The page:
10 Scams We’re Not Too Stupid To Fall For

| Right | April 11, 2016
#1. Changing the price label.

Cashiers work long and hard hours, in an unforgiving environment, completing one monotonous task after another, so you would be forgiven for expecting them not to notice if you play the old switcheroo with some price labels. But think again; it doesn’t take a genius to realize that a $50 bottle of liquor would not be mislabeled as $0.99 cheese-balls in any universe. The moment the cashier spots this (and they will), they are fully within their rights to play with you like the fool that you are, as seen in this beautiful example.


#2. I know/am related to the manager.

“The manager is my father” said the 90 lb white girl, about to discover that the manager is a 300 lb, bodybuilding African-American. Another prime example can be found here.

#3. I left my coupon at home.

This is scam-talk for “the coupon never existed but if I cause a scene and demand that my ‘95% off anything I want’ voucher is real then I should be able to get what I want.” Sorry, but no. All coupons need to be scanned these days, and with coupons now being eligible on smartphones via emails and apps, there really is no excuse. Smart up, or get out. Example found here!

#4. Refunding something you haven’t even bought.

Scammer walks into a large enough store, grabs an item from the shelf, and promptly takes it to the counter to get a ‘refund.’ At this point all logic within the scammers plans breaks down, as they dodge questions such as where is the receipt, where is the box you bought it in, and why store credit isn’t acceptable. Uncalled for hostility to these questions is another dead giveaway that something isn’t quite right.


#5. Lying to get a special discount.

Let us tell you this now guys; in places where they offer special discounts to military, EMTS, police, etc. The staff are trained to KNOW if you are military, an EMT, police, etc. Walking up to the counter and saying “Hi, I’m in the military with no way to prove it!” is about as convincing as an endorsement for Trump. Also, trying to come up with a deliberate excuse as to why the food is not up to your standards and therefore must be given free is another eye-rolling slice from the Obvious Pie, and we finished serving that at breakfast… You can see what we mean from these stories here and here.

#6. Giving the wrong delivery address to get free food.

“Yeah, I live at blah street, in the towny area of town. Get the pizza to me in half an hour or it’s free.” This might have worked in days of old, dear scammer, but in the age of Google Maps and online ordering, you really have no excuse for not providing the correct address. We will always find you, and we will always make you pay, as you can see here.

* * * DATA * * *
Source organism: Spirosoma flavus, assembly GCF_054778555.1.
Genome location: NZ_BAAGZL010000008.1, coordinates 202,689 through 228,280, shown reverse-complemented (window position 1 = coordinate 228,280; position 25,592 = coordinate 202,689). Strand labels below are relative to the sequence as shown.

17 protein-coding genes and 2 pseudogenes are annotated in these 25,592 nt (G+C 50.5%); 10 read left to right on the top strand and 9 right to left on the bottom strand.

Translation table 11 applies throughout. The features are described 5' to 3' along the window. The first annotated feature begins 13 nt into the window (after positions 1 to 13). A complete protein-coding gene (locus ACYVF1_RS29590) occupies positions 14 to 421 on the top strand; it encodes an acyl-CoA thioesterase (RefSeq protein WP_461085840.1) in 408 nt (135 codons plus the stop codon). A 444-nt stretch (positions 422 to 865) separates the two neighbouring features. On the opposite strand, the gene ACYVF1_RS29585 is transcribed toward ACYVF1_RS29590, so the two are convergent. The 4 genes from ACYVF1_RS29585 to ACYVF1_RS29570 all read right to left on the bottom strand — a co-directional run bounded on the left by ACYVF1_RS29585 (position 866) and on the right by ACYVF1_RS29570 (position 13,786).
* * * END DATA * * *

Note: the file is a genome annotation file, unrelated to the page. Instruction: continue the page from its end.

#7. You didn’t give me the correct change!

The trick of giving the cashier a twenty but demanding it was a fifty after the drawer has already closed has been around as long as there have been cashiers, and the solution is always the same. No one will just ‘give’ you the difference of your non-existent short-change, but will instead close the checkout, count every penny, and will let you know if there is any discrepancy. Of course, there won’t be, because the cashier is good at their job and you’re a lying sack of sh*t, but please, continue to keep trying this most ancient of scams every time you feel worthless. Of course, another example can be found here!

#8. Returning something that is obviously used.

“It’s almost brand new, I swear!” says the man returning the TV with a cracked screen and missing remote control, hoping for a refund. Just because TVs are smart now, doesn’t mean their owners are, sadly. Examples here and here!

#9. Other store will do it cheaper!

The answer to this one is simple: if this mythical store that sells all its items at a loss truly does exist, then please JUST GO THERE. We, on the other hand, will remain here, where economics makes sense, as seen in this example.

#10. Trying to buy discounted items you already over-ordered:

The scammer thinks they’re very clever, in ordering 100 items of something, then not bothering to collect them. The store will then give up trying to off-load all the goods that they can’t sell, and try to offload them for a discount, which is when the scammer swoops in, enacting the most important part of what was their plan all along. Sometimes though, as can be seen in this supremely satisfying example, the employees can fight back

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